9. You're supposed to call the function, not to pass the function (pointer) to the bind call. Try something like sc_in<int> p_in; p_in( vh_const(42) ); You'll need to make sure that the parameter passed to vh_const matches the type of the port exactly, otherwise the binding will fail as well. If needed, you can add the type explicitly to the vh_const call: p_in( vh_const<int>(42L) ); // should work, even though argument is of type 'long' hth, Philipp
  10. I think, your error message does not match the code you've shown. The compiler complains about an sc_in, not an sc_out as you've shown in your code. For input ports, you can apply a similar trick, but instead converting to an sc_signal_in_if<T> const&. If you need to provide a non-zero constant value, you'll need to assign this value to the signal that is created before returning it for the binding. It can be done via a free-standing function then (to avoid duplicating the datatype template argument). Something like the following (untested) snippet: template<typename T> sc_core::sc_signal_in_if<T> const & vh_const( T const & v ) // keep the name consistent with vh_open { // Yes, this is an (elaboration-time) memory leak. You can avoid it with some extra effort sc_core::sc_signal<T>* sig_p = new sc_core::sc_signal<T>( sc_core::sc_gen_unique_name("vh_const") ); sig_p->write( v ); return *sig_p; } Which version of MSVC do you use? You may want to try a newer one instead... hth, Philipp
  11. Running your example program in a debugger prints the full expected information here: (gdb) print integer $1 = {<sc_dt::sc_int_base> = {<sc_dt::sc_value_base> = {_vptr.sc_value_base = 0x804a628}, m_val = 12, m_len = 30, m_ulen = 34}, <No data fields>} (gdb) print integer.m_val $2 = 12 Since some debugging information is present, I assume that the symbols in the linked library were not found. Read the INSTALL information that is part of the SystemC 2.3.0 package (quoting): ... Several options are available to the configure script to modify the compiler configuration and the selection of certain features: --disable-shared do not build shared library (libsystemc.so) --enable-debug include debugging symbols --disable-optimize disable compiler optimization --disable-async-updates disable request_async_update support --enable-pthreads use POSIX threads for SystemC processes As you can see, there are specific options supported by the configure script to build the library variant you want. You seem to want something like: ../configure --enable-debug --disable-optimize --prefix=/usr/local/systemc230 Some comments on your build process: This won't work reliably (if at all). You should never mess with (internal) configure/Automake variables via the environment. Pass them as arguments to the configure call instead. Secondly, use standardized user-customisation variables like CXXFLAGS here. ../configure --enable-debug --disable-optimize --prefix=/usr/local/systemc230 CXXFLAGS="-Werror" hth, Philipp
  12. Short answer: The standard requires an sc_trace overload for a user-defined (signal) datatype if and only if you actually trace this particular type. Defining the virtual function sc_object::trace would require an overload for each and every data type used within a primitive channel supporting traces, even if those signals are never traced. This would be quite inconvenient. /Philipp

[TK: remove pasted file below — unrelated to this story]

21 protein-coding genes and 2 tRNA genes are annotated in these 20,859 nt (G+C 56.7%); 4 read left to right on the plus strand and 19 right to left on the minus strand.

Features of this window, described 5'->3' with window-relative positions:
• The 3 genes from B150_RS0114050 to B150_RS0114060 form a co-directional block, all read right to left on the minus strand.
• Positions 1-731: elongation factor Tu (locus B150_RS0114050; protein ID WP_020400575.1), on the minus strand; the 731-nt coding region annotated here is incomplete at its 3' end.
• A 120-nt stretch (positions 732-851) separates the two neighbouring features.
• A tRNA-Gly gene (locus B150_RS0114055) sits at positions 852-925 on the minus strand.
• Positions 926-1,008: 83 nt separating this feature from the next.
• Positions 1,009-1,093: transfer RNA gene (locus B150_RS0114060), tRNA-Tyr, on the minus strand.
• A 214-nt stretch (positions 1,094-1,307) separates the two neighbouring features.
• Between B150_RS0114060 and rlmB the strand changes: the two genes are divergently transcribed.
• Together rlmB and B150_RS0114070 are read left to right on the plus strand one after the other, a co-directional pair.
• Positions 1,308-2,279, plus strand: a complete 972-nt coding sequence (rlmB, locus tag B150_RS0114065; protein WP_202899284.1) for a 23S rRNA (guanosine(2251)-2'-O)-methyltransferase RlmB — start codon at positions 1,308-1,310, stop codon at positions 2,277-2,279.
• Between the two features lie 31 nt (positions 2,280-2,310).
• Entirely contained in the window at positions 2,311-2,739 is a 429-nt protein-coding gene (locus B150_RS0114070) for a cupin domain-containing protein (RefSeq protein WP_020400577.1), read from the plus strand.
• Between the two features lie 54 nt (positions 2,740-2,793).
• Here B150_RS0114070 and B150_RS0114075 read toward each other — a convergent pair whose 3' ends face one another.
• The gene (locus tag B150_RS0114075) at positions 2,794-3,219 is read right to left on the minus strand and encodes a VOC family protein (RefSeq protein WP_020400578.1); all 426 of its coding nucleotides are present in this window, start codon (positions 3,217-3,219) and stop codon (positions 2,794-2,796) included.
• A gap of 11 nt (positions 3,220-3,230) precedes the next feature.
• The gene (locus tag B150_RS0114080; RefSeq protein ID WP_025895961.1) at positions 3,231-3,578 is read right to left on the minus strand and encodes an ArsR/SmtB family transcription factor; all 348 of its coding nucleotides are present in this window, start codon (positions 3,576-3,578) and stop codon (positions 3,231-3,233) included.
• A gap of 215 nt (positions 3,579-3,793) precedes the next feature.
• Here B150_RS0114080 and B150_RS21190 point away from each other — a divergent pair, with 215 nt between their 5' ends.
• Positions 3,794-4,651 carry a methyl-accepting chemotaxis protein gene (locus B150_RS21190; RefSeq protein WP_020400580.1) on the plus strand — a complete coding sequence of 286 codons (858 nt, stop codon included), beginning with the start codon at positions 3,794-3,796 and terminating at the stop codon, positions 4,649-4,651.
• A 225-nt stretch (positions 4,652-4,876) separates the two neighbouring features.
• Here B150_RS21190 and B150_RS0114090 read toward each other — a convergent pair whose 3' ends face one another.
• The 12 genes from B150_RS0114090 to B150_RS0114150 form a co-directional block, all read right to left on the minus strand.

13. I agree with Alan here. Moreover, when you look at the backtrace, you'll most probably see that the problem is within the sender part: The name thread_p_2 refers to the third dynamically created process in this module. Based on your loop above, this would be the second sender process. You didn't show the body of the sender. That said, it is always a good idea to add explicit names to the design elements you create. Something like: sc_spawn( sc_bind(&hermes_with_pkt_codec_vhd_bfm::sender, this, i), sc_core::sc_gen_unique_name("sender") ); Greetings from Oldenburg, Philipp
  14. A small addition to Alan's nice explanation: If you don't target synthesis (which may not support this), you can avoid inconsistency errors due to the duplicated width information by using the arbitrary width base classes as well: result = sc_unsigned(sc_bv_base( rdata.range(127, 0) )) + sc_unsigned(sc_bv_base( wdata.range(63, 0) )); /Philipp
  15. You need to jump through a temporary bit-vector (at least for the widerer range), I'm afraid. You can try something like the following untested snippet sc_biguint<128> temp1 = sc_bv<128>(rdata.range(127,0)); temp1 += wdata.range(63,0).to_uint64(); result = temp1; Greetings from Oldenburg, Philipp
  16. I have two comments on the above snippet, assuming you're using sc_mutex. Firstly, your check should never print FAILURE, unless the unlock itself failed. Therefore, you should check for the return value of the unlock call instead. You need to unlock the mutex from within the same SystemC process you have locked the mutex from, otherwise the unlock will be rejected. Secondly, there is no delta delay required (or enforced) between the unlock and a subsequent lock. The pending lock calls (or any subsequent trylock during the same evaluation cycle) will succeed to lock the mutex again. The internal event used to notify blocked processes is triggered immediately, not within the next delta cycle. This may help to track down your problem. Greetings from Oldenburg, Philipp